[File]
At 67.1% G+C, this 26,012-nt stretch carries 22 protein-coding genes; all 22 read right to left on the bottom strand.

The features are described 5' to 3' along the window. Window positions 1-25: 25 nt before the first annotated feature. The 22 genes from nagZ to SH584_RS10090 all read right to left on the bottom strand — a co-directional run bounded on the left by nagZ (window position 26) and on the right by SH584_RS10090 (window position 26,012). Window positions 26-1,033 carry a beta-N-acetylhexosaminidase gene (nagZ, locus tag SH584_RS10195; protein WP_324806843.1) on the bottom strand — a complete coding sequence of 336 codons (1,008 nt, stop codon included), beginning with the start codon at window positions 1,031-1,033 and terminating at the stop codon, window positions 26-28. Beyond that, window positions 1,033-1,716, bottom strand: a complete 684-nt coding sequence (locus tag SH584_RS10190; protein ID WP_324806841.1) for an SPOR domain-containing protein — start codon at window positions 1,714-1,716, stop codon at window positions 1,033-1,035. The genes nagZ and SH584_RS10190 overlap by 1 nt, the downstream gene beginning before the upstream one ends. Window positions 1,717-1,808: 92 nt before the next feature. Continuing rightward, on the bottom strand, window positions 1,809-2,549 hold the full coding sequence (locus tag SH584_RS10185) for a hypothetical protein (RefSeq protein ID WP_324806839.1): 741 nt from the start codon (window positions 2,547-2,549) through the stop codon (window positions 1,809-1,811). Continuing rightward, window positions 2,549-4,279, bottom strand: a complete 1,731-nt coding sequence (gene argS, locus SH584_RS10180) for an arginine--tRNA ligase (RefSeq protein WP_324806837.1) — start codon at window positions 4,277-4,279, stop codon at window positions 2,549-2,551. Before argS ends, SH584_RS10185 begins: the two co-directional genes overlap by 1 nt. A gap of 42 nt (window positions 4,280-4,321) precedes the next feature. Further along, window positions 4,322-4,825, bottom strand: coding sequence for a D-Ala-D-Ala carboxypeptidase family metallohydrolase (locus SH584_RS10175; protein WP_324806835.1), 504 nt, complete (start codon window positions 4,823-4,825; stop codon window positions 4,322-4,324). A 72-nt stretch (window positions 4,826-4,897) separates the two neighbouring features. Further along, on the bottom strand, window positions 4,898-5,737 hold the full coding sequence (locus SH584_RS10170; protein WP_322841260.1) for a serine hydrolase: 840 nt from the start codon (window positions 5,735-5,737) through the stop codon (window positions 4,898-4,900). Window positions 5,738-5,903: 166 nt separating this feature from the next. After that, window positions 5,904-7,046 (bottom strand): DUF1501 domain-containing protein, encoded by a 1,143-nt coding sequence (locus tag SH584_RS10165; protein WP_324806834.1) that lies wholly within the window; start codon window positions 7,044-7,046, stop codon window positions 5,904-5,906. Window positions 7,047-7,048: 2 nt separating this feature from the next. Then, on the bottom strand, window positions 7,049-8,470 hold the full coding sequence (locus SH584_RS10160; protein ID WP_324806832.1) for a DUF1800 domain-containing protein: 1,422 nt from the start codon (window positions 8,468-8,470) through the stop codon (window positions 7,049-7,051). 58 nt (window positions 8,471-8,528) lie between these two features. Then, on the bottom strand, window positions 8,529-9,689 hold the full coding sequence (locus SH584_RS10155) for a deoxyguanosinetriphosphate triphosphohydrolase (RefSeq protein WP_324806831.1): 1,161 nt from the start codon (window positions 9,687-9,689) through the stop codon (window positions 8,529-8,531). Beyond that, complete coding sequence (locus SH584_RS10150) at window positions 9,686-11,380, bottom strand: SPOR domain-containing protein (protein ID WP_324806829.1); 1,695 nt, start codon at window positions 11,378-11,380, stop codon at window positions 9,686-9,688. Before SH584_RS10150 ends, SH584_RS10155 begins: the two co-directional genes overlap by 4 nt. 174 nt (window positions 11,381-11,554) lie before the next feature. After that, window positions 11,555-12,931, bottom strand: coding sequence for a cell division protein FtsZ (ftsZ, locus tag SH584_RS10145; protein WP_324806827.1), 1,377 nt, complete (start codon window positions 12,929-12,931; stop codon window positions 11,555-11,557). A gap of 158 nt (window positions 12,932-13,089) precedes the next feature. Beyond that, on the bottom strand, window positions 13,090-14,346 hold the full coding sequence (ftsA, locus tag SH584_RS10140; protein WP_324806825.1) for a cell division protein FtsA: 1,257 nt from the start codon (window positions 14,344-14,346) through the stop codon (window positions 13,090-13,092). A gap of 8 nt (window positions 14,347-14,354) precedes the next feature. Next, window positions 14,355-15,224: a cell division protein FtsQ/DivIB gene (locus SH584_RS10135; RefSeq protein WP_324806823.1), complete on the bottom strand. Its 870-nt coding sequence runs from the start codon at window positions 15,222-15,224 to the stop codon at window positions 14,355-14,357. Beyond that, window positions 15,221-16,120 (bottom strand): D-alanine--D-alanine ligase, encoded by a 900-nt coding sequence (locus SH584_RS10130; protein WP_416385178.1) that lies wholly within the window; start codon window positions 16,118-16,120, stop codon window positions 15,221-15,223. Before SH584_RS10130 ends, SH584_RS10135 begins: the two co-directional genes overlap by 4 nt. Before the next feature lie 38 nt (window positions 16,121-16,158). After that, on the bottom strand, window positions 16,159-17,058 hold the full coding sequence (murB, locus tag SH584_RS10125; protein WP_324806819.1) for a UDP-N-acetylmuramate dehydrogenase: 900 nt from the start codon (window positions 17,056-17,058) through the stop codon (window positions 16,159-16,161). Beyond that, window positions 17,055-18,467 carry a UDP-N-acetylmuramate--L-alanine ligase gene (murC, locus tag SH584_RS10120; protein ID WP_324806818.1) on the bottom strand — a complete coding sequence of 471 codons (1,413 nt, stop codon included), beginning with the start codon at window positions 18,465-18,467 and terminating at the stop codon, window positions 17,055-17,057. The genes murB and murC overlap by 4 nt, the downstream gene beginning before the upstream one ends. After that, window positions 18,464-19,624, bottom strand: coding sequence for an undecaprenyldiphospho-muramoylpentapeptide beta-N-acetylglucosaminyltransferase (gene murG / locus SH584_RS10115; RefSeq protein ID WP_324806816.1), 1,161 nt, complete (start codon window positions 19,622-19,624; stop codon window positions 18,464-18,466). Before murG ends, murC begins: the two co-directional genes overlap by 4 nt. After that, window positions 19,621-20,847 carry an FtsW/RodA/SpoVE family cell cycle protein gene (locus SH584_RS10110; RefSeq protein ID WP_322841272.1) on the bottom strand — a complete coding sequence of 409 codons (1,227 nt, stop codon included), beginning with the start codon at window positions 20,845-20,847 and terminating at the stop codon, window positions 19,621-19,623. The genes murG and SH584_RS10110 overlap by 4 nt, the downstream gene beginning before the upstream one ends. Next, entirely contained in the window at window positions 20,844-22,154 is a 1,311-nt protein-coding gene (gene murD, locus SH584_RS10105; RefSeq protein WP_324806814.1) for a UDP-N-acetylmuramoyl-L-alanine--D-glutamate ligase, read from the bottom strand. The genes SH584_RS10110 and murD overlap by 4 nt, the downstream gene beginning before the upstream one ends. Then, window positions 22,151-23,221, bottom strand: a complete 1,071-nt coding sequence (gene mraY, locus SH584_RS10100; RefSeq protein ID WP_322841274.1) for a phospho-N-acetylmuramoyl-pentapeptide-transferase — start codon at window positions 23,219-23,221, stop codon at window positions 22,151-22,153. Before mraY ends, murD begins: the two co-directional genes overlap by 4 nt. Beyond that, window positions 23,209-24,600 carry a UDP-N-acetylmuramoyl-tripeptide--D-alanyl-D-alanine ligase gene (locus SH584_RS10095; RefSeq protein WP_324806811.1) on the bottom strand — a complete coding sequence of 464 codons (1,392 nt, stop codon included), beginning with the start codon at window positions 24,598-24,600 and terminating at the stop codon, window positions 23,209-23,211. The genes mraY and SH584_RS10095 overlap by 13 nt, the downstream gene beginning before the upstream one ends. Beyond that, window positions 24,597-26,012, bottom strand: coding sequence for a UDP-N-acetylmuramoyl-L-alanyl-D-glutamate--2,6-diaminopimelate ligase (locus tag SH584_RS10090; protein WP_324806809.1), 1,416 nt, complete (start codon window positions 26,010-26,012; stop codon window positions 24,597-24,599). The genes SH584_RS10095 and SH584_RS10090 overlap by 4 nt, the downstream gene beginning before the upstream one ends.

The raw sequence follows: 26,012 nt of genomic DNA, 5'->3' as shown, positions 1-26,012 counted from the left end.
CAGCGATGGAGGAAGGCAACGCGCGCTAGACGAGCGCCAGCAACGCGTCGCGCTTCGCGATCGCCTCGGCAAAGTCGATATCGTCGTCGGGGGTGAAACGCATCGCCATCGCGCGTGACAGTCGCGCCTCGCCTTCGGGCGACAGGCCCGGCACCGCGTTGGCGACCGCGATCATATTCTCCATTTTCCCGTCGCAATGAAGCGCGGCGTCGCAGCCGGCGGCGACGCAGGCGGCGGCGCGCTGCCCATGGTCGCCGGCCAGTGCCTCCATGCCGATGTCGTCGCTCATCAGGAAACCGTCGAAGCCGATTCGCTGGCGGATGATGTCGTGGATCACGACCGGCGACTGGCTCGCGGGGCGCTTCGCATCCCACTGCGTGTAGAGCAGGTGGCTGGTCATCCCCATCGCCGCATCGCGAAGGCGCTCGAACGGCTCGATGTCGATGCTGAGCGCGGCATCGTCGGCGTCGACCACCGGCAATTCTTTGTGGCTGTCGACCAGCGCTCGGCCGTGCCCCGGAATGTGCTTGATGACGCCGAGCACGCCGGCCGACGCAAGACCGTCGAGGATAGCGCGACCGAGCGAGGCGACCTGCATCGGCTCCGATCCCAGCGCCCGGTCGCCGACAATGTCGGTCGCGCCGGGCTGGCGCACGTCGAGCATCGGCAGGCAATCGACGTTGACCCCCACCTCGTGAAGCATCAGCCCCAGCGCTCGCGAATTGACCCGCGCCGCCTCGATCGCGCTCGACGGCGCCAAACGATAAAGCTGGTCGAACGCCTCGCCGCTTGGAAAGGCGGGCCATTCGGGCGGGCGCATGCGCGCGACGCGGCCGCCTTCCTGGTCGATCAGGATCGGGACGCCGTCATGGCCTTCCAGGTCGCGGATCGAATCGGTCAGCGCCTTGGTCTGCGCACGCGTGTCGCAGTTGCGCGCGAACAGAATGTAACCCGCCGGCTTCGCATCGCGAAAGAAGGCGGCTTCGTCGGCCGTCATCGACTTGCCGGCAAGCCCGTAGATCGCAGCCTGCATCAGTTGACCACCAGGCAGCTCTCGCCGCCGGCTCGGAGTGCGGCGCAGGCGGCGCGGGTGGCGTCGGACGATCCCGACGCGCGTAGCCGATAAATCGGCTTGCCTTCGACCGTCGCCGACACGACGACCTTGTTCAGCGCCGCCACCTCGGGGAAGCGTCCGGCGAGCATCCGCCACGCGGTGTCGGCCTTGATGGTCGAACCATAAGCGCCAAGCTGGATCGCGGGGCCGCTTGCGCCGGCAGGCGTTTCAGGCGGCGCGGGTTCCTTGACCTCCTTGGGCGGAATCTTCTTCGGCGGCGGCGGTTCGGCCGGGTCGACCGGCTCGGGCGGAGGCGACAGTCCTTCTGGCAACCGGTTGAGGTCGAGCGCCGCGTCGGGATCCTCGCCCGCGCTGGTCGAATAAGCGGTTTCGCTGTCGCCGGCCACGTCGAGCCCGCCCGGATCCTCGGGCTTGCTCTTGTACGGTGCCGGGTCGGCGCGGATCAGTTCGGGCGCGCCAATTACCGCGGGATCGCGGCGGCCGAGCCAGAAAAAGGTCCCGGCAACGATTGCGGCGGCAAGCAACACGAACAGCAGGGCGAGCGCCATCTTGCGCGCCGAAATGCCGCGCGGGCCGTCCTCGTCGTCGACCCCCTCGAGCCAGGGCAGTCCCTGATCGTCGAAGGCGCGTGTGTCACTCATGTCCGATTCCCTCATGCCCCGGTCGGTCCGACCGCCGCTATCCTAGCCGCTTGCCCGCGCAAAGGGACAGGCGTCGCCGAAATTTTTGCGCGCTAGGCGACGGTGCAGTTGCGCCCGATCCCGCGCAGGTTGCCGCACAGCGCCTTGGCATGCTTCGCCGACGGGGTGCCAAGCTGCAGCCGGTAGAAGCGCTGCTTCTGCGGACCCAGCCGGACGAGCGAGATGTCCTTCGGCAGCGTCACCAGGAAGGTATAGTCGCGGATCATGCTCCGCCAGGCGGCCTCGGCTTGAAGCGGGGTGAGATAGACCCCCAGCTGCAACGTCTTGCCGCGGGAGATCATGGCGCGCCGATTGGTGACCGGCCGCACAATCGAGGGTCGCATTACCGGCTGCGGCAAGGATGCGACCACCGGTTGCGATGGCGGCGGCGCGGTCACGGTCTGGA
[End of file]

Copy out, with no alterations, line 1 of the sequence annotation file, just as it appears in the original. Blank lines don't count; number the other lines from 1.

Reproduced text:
At 67.1% G+C, this 26,012-nt stretch carries 22 protein-coding genes; all 22 read right to left on the bottom strand.